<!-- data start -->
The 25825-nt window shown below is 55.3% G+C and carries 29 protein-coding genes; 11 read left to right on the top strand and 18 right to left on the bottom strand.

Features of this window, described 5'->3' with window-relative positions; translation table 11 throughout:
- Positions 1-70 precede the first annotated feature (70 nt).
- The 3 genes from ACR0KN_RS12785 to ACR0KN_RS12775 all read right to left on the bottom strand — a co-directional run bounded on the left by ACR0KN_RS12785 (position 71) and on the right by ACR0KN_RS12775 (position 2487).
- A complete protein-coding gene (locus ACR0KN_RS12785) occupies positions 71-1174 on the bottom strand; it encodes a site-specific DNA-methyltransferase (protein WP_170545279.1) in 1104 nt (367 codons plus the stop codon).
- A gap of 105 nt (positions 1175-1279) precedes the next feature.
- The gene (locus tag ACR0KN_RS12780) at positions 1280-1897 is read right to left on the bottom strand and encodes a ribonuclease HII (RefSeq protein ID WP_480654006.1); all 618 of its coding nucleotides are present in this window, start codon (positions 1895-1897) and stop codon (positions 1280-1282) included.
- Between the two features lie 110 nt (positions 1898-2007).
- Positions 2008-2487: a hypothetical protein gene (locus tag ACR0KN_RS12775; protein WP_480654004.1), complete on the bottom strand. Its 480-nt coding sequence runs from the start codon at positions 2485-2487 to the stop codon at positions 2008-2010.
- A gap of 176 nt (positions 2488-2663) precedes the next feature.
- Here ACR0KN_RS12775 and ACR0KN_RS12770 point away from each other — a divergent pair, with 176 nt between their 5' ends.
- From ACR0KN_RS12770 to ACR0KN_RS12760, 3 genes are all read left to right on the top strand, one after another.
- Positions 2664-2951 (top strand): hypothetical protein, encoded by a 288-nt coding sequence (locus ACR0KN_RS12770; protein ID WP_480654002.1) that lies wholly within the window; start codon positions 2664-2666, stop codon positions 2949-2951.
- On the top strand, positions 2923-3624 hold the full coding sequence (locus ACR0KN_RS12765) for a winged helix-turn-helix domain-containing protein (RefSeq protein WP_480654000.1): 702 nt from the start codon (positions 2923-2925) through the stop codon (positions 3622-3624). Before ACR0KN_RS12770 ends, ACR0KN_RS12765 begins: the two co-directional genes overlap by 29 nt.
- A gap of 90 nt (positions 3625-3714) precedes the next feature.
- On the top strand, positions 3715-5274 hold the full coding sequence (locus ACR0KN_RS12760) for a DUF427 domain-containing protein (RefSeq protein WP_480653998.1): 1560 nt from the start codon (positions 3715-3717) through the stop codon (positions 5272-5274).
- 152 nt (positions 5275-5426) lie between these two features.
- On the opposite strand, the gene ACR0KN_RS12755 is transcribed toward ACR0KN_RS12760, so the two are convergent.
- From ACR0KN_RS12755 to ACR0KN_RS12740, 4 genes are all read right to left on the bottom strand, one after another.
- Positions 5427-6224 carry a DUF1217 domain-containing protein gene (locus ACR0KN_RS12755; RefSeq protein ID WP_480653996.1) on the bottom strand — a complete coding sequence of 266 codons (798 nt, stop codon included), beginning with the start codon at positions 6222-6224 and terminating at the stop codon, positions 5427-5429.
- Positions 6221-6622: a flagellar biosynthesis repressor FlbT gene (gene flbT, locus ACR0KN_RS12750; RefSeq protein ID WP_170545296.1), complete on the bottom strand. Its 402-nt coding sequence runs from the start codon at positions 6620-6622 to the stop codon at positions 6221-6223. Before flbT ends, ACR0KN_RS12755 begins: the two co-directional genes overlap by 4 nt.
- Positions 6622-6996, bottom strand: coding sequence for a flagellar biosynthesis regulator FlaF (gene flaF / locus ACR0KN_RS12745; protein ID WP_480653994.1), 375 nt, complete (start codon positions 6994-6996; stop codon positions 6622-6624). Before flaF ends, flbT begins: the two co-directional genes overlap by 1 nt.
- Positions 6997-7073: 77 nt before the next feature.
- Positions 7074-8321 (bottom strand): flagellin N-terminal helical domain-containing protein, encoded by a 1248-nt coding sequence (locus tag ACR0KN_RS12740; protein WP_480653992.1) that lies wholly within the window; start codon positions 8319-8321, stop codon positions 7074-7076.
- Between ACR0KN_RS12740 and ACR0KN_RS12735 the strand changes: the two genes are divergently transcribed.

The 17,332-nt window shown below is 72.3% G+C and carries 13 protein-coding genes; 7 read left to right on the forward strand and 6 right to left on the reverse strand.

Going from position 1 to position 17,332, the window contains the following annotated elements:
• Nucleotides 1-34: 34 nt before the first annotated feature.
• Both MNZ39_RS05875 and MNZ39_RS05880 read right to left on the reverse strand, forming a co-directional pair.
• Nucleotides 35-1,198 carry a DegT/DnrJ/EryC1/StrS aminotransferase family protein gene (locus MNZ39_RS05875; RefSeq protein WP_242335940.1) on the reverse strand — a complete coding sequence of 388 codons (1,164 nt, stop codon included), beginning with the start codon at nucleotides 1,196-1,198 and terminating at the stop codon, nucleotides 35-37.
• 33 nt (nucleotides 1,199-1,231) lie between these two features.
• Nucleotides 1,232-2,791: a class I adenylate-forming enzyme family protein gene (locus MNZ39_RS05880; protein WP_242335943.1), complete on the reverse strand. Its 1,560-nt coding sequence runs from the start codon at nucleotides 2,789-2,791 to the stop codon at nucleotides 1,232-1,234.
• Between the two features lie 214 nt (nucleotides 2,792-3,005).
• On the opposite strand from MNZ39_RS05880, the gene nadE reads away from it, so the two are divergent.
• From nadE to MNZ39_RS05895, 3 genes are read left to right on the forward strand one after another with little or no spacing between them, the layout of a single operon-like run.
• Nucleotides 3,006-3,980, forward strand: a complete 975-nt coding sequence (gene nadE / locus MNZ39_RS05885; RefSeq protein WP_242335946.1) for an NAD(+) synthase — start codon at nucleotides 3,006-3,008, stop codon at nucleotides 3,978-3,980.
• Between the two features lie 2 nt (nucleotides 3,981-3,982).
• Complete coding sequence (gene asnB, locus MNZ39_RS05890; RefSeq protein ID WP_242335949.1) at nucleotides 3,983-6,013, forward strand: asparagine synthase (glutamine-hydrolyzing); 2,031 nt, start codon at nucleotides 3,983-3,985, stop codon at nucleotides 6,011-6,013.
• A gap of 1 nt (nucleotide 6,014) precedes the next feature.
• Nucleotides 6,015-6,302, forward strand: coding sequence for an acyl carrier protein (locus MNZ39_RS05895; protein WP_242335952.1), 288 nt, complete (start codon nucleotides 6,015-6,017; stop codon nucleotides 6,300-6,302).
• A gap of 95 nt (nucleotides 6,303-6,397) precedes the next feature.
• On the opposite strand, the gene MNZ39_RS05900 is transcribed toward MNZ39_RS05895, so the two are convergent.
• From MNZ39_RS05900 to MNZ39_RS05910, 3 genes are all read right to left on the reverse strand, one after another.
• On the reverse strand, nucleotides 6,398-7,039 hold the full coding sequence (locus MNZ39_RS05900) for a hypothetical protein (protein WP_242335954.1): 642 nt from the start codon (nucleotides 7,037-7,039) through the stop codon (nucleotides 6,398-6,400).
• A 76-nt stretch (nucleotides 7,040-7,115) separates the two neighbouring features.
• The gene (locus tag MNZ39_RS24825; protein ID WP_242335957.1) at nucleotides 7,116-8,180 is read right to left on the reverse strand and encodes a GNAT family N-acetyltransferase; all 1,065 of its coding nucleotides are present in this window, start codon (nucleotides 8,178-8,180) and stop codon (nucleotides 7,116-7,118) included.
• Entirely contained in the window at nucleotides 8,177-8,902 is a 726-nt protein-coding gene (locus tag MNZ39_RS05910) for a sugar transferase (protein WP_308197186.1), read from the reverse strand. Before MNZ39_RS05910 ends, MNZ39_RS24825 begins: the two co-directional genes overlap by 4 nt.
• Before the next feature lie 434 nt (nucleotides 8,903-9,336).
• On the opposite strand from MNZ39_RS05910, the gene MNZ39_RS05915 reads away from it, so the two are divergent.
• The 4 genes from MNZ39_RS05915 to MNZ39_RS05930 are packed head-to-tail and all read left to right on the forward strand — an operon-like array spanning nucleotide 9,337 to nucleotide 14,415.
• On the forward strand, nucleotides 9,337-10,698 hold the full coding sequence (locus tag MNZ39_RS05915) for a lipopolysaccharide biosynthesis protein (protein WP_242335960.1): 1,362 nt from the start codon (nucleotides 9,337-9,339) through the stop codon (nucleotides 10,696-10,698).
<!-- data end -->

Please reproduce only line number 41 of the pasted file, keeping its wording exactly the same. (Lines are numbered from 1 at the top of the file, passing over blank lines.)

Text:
• A gap of 95 nt (nucleotides 6,303-6,397) precedes the next feature.